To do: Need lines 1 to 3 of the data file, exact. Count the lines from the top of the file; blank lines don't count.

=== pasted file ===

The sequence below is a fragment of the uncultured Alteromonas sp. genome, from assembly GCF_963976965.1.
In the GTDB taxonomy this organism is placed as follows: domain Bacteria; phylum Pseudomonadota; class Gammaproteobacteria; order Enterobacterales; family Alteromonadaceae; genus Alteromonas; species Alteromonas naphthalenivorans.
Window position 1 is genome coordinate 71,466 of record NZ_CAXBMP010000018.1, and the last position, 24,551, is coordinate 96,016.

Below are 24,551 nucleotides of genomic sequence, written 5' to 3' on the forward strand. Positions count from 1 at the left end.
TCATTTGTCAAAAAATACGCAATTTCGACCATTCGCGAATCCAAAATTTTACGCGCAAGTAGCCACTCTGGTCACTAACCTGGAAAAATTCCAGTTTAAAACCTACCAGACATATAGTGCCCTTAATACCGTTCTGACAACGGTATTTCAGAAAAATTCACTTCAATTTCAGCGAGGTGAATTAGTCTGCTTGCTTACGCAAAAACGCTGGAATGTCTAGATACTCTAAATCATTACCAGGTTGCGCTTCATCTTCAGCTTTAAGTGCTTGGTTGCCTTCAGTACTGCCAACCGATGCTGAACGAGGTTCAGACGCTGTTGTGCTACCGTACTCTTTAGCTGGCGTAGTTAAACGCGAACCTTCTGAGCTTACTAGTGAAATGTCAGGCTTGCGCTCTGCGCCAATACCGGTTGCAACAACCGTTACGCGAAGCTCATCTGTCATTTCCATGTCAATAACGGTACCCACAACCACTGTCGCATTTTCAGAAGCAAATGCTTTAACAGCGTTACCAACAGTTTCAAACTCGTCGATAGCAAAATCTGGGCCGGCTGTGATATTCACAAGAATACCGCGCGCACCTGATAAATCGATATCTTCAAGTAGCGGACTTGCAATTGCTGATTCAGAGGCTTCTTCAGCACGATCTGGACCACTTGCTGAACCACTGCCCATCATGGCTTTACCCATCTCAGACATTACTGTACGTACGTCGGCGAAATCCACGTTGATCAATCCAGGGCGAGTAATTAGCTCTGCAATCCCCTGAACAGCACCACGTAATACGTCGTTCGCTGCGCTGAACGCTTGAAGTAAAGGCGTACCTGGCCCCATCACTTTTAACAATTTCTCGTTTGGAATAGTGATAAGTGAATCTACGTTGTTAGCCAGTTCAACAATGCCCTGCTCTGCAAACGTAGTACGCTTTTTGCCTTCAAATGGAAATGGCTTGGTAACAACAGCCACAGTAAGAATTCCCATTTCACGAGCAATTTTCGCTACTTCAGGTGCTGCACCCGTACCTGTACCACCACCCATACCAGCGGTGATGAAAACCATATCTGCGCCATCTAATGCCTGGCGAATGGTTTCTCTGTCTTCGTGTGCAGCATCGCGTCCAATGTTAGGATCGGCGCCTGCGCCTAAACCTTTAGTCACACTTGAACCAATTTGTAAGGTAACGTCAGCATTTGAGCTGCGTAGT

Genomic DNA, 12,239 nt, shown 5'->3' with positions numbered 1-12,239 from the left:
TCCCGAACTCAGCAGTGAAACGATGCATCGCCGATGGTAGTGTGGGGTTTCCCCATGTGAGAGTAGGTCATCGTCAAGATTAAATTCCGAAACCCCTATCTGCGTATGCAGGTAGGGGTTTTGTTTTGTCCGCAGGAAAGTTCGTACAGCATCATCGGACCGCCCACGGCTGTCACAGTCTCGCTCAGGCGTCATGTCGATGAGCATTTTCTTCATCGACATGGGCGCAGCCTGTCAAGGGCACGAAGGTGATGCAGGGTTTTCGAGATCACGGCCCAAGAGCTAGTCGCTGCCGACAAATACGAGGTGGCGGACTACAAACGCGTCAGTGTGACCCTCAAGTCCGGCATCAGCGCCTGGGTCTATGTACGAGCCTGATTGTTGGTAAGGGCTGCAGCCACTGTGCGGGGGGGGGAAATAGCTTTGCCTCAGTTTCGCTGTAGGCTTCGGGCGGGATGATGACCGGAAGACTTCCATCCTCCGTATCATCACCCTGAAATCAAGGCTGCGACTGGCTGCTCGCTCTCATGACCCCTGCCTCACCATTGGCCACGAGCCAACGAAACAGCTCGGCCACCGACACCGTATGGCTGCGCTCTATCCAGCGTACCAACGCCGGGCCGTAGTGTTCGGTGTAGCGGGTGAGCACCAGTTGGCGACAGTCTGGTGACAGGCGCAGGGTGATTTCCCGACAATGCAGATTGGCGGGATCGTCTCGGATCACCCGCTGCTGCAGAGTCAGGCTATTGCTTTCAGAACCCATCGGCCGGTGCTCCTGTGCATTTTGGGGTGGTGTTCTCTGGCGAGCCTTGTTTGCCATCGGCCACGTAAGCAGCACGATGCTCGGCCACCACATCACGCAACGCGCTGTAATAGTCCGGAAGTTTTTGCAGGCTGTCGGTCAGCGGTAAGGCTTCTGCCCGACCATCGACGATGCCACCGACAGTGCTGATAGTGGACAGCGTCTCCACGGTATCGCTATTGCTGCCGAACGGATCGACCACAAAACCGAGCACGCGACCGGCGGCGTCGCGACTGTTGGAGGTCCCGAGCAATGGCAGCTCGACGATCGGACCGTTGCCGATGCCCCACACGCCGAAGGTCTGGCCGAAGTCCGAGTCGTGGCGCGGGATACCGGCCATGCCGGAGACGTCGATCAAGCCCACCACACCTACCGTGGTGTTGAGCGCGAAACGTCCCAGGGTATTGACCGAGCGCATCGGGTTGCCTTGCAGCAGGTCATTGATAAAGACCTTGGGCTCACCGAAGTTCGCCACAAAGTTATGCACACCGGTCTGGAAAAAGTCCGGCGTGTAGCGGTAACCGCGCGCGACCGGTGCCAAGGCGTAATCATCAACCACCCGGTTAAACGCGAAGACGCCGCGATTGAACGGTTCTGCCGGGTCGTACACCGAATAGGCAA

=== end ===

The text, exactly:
The sequence below is a fragment of the uncultured Alteromonas sp. genome, from assembly GCF_963976965.1.
In the GTDB taxonomy this organism is placed as follows: domain Bacteria; phylum Pseudomonadota; class Gammaproteobacteria; order Enterobacterales; family Alteromonadaceae; genus Alteromonas; species Alteromonas naphthalenivorans.
Window position 1 is genome coordinate 71,466 of record NZ_CAXBMP010000018.1, and the last position, 24,551, is coordinate 96,016.